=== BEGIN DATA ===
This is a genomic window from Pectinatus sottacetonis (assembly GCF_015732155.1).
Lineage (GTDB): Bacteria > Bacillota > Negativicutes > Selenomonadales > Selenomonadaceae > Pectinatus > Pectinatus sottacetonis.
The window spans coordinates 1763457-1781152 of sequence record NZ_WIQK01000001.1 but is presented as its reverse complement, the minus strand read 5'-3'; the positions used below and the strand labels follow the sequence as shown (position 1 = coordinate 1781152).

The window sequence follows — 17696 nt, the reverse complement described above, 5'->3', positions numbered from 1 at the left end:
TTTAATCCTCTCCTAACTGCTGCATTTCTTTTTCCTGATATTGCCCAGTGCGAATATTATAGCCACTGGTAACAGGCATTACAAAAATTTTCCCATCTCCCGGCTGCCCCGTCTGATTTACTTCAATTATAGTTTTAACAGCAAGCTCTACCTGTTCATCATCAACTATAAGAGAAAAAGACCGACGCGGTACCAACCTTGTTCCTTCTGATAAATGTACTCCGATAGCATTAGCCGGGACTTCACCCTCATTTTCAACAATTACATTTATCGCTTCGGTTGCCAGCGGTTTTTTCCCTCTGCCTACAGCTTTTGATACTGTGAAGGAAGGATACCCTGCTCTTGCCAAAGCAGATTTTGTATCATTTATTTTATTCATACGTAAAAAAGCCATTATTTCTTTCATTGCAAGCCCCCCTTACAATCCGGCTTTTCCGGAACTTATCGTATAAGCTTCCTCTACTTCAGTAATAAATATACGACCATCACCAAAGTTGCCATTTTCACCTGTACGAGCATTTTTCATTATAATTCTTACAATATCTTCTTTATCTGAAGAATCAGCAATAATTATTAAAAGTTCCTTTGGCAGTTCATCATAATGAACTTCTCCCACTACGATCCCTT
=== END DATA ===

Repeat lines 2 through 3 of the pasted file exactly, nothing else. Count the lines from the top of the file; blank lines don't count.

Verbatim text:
Lineage (GTDB): Bacteria > Bacillota > Negativicutes > Selenomonadales > Selenomonadaceae > Pectinatus > Pectinatus sottacetonis.
The window spans coordinates 1763457-1781152 of sequence record NZ_WIQK01000001.1 but is presented as its reverse complement, the minus strand read 5'-3'; the positions used below and the strand labels follow the sequence as shown (position 1 = coordinate 1781152).